A good part of this is of course leading by example. A Good Boss(tm) needs to also be “passonate – show that you care about what you do“.
9. Build and nurture a high-performing team
The above points are more about the individual and the 1:1 relationship between boss and employee. Of course, a Good Boss(tm) is fundamentally in the business of building teams that function. This requires an understanding of many issues such as the differences in personality types, learning styles, backgrounds and experiences as well as being good at hiring and managing “up or out”.
A Good Boss(tm) “facilitates healthy discussions, defuses tense/poisonous situation” and “fosters a positive work atmosphere, favors collaboration“.
Again, you’re a therapist; get used to it.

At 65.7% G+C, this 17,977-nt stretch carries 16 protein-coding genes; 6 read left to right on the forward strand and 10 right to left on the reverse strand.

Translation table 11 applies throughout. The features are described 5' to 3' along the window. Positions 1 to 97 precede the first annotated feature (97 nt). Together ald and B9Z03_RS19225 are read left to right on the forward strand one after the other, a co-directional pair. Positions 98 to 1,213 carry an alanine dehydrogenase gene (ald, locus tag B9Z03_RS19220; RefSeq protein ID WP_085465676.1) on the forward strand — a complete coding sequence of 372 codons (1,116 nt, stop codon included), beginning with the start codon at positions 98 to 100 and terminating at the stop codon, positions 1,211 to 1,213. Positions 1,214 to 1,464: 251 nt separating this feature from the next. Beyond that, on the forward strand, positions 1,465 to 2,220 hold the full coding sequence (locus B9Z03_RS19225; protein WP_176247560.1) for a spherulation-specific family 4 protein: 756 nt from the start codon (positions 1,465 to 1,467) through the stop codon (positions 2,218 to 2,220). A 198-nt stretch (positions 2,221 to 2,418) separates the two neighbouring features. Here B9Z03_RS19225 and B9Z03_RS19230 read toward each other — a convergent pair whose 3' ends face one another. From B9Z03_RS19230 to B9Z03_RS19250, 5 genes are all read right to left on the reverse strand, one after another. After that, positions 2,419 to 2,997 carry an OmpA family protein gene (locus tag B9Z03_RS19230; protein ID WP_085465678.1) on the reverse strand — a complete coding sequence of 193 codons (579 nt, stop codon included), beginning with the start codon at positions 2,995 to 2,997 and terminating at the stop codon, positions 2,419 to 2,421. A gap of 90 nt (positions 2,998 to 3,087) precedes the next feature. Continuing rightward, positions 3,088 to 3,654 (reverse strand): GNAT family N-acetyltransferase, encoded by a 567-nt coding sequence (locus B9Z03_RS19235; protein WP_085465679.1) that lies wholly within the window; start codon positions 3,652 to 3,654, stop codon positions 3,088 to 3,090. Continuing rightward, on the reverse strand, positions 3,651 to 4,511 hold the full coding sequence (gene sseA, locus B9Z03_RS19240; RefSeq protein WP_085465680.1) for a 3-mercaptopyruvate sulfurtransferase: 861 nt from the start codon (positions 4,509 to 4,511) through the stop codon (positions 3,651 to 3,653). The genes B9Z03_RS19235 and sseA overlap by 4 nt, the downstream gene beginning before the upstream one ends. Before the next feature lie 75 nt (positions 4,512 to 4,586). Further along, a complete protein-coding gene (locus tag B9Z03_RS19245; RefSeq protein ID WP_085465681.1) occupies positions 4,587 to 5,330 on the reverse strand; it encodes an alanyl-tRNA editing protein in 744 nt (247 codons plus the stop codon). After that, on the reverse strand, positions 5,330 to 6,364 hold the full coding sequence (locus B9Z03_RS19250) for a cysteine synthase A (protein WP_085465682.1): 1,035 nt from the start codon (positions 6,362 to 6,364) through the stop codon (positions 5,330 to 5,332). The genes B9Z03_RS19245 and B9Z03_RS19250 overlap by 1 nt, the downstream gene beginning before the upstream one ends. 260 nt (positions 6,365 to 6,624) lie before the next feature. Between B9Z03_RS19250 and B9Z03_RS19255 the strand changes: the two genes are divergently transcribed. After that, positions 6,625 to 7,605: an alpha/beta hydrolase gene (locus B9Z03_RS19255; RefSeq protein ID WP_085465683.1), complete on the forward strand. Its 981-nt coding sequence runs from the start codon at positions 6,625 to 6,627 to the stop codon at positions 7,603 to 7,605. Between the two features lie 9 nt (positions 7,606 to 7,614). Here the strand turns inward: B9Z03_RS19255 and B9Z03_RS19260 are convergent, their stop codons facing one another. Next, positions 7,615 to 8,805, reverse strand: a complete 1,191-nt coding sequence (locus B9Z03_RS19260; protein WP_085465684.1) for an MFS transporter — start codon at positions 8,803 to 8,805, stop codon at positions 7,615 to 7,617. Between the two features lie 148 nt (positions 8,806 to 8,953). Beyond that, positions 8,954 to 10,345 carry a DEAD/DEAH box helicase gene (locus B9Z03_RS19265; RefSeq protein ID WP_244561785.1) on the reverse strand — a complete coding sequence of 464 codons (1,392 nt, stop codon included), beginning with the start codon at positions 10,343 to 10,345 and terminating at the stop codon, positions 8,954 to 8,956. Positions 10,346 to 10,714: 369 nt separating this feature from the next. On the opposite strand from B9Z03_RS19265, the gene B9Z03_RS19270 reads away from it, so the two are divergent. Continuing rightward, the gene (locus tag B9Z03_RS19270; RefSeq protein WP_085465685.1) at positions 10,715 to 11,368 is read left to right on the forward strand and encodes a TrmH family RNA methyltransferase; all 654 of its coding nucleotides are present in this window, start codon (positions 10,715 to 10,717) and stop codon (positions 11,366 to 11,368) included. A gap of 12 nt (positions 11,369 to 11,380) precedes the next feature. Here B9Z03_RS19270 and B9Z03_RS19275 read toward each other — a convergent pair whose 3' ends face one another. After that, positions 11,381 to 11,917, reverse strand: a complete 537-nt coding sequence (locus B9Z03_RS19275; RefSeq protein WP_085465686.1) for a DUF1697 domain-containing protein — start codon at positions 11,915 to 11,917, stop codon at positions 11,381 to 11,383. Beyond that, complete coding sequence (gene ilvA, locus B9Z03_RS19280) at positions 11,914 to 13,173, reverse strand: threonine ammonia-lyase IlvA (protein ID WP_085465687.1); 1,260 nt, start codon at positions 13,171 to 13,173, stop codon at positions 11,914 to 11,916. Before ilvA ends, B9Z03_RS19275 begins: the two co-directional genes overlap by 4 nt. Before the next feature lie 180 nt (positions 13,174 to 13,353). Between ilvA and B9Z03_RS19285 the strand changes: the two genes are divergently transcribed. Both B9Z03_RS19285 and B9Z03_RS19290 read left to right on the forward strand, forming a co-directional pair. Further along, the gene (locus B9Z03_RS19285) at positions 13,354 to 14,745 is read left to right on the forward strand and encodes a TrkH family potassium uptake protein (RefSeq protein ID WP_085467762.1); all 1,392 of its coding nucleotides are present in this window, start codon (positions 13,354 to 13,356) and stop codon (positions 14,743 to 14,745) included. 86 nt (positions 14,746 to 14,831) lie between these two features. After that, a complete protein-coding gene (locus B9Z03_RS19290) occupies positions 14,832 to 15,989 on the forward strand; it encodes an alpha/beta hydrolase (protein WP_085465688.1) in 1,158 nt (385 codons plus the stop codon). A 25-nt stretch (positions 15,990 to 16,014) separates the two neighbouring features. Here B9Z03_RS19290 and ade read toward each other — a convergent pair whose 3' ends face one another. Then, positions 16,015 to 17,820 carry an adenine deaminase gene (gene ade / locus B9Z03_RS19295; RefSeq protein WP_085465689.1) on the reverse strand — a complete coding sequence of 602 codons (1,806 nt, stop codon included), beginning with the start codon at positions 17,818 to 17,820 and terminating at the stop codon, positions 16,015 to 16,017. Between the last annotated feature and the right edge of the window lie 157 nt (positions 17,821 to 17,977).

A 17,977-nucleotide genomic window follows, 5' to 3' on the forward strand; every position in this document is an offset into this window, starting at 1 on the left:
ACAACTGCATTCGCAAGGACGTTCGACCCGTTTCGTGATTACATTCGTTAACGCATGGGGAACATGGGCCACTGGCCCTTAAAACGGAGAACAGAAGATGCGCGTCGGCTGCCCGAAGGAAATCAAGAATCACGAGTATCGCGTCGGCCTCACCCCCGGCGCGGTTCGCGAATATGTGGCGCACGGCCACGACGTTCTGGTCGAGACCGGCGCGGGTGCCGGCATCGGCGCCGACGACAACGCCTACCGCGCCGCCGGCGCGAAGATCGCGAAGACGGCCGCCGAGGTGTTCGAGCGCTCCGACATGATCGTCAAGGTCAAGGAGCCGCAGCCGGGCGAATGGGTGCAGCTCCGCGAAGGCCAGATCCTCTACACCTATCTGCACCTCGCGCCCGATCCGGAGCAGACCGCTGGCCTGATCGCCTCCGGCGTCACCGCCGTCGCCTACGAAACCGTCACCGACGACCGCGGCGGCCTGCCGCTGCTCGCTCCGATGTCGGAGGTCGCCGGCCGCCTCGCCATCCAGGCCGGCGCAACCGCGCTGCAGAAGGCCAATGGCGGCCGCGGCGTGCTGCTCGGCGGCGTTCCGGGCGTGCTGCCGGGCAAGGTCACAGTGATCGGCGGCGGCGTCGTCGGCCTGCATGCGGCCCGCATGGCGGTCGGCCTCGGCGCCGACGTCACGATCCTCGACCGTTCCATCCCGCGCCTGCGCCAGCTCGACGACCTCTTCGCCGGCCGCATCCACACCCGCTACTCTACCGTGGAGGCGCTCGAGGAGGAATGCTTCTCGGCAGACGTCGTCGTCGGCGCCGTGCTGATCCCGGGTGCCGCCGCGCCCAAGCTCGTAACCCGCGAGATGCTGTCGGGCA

10. Always try to be a better boss
It’s a two-way street. You have to help and inspire others to get better but you also have to continuously strive to get better yourself. A Good Boss(tm), “reaches out to the team constantly to get better at being their boss“.
Thanks to Patrick, Vince, Stephen and Alex who put up with me being their boss and contributed to this post.
I am one of probably a relatively rare breed. I started my career as a software engineer, then moved over to the “dark-side” for a few years but more recently have come full-circle back to running a development organization. I’ve been a CEO, GM, CMO, CTO, VP Corp Dev and VP Bus Dev.
Honestly, I’ve never felt 100% at home on either “side” and I’ve come to accept that this part of the value that I can provide. I am a hybrid that can “translate” between engineers and sales people. Sometimes this causes me an enormous amount of “cognitive dissonance” but mostly it proves useful.